Tennessee Southern Baptist church could lose convention voting rights for having female pastor

A Southern Baptist church that hired a woman as its lead pastor – breaking with the conservative denomination's traditional doctrine – may lose its voting rights at the Tennessee Baptist Convention meetings next week.

First Baptist Church of Jefferson City was deemed by the TBC committee to be 'not a cooperating church' because of its female senior pastor Rev Ellen Di Giosia, according to USA Today.

FacebookRev Ellen Di Giosia became the lead pastor at First Baptist Church of Jefferson City earlier this year.

'It is regrettable when one of our churches makes a decision that results in a broken confessional relationship with our TBC network of churches,' Tennessee Baptist Mission Board President and Executive Director Randy C Davis said last month.

'We appreciate the efforts of all our churches to advance the Gospel together. I have the utmost respect for the long-held Baptist polity of the autonomy of the local church. But I also deeply respect and appreciate the clear convictions expressed by our Committee on Credentials.'

Baptists hold to a tradition of local church freedom from denominational hierarchy, but Southern Baptists also affirm that only men should be allowed to pastor churches.

The Southern Baptist Convention's 'Faith and Message' statement says that 'while both men and women are gifted for service in the church, the office of pastor is limited to men as qualified by Scripture'. In 2006 the statement was adopted by the TBC, of which First Baptist Church has historically been a part, with voting rights at the annual convention, which is this year held from November 12-15 at First Baptist Church of Hendersonville.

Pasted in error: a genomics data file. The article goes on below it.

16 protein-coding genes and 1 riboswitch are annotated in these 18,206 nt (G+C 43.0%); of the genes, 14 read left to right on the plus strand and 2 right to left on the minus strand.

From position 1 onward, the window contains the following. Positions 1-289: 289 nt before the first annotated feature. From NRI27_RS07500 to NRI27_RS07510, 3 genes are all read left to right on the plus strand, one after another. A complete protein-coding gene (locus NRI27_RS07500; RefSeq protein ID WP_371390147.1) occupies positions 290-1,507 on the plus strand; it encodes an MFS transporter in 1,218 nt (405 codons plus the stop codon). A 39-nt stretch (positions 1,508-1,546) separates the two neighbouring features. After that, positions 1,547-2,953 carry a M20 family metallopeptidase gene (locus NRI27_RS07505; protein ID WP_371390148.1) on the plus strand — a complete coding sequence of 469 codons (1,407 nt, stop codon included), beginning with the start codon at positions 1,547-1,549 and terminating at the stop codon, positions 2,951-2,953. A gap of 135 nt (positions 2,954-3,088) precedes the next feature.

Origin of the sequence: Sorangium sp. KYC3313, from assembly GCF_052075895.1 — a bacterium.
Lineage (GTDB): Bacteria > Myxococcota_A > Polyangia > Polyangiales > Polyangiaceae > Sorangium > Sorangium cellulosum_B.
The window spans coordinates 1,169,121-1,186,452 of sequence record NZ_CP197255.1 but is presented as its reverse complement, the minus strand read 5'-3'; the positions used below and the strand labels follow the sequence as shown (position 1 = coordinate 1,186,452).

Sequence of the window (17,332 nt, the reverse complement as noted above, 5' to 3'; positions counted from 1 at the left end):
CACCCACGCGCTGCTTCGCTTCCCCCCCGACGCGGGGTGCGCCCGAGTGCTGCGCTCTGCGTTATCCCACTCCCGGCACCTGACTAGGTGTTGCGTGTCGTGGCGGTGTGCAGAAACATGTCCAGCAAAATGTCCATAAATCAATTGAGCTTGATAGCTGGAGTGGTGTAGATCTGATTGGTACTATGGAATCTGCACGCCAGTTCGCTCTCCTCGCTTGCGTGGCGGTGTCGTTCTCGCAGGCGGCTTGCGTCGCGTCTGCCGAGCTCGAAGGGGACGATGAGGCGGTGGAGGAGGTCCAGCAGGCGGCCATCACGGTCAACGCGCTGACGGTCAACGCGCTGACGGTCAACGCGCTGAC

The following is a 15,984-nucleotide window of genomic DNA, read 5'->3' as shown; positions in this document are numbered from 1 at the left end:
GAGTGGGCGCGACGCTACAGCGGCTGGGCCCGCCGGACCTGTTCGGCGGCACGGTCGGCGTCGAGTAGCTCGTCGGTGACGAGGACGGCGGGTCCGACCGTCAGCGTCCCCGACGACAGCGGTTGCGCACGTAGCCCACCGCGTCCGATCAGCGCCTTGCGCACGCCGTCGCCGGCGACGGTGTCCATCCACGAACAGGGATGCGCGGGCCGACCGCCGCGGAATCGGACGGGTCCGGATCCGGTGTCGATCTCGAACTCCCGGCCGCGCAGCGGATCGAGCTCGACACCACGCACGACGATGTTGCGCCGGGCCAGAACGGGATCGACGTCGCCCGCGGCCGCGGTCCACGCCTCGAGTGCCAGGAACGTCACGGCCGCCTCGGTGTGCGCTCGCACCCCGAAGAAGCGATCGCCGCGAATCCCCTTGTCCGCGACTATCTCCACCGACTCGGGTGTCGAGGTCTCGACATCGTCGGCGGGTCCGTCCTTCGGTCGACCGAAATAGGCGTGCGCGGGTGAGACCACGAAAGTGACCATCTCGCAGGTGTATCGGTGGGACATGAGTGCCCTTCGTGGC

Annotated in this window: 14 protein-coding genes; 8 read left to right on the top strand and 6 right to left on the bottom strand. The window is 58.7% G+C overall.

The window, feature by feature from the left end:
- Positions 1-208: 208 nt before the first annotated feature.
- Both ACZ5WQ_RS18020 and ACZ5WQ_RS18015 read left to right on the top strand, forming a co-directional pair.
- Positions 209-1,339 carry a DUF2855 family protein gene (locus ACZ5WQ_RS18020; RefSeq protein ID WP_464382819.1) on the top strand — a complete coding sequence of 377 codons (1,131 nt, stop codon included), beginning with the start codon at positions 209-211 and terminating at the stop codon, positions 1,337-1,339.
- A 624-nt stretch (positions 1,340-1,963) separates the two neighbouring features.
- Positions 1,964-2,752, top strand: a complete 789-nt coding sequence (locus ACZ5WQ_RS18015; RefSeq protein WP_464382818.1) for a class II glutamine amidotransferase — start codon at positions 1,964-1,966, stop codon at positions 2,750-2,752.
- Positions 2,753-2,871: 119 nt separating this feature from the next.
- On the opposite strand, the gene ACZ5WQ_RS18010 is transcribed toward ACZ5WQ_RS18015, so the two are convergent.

The TBC has now recommended the church's voting rights be suspended, thought the church would still be a part of the convention. First Baptist leaders Di Giosia and Dr John McGraw said they were 'saddened' by the TBC's 'painful' decision, and that it was 'unfortunate that the committee chooses to dismiss us without conversation or consultation.'

They added: 'The Tennessee Baptist Mission Board has the right to choose its partners, just as our congregation has the right to affiliate with whomever we choose...But the number of things on which we agree is vast, and the list of things on which we disagree is very small.'

'We urge Tennessee Baptists to consider the picture this paints for those who have yet to hear the Gospel. Our culture is polarized and angry. We have an opportunity to demonstrate a different way of living — one that does not capitulate to the spirit of the age, which says that if we do not agree on everything, we cannot cooperate on anything.'

The Tennessee Cooperative Baptist Fellowship (TCBF) – a group affirming female pastors with which First Baptist also partners – sent a letter of 'love and support' to Di Giosia's church.

'CBF has historically affirmed that God can call a woman to whatever God desires,' said TCBF field coordinator Rick Bennett.

It's unclear what will happen at next week's conference. The TBC isn't expected to unseat or chastise First Baptist 'messengers' if the church doesn't send them. Di Giosia said on Tuesday that she hadn't yet decided whether delegates would be sent, but said she had no interest in starting a 'fight' and hoped TBC partnership could continue.

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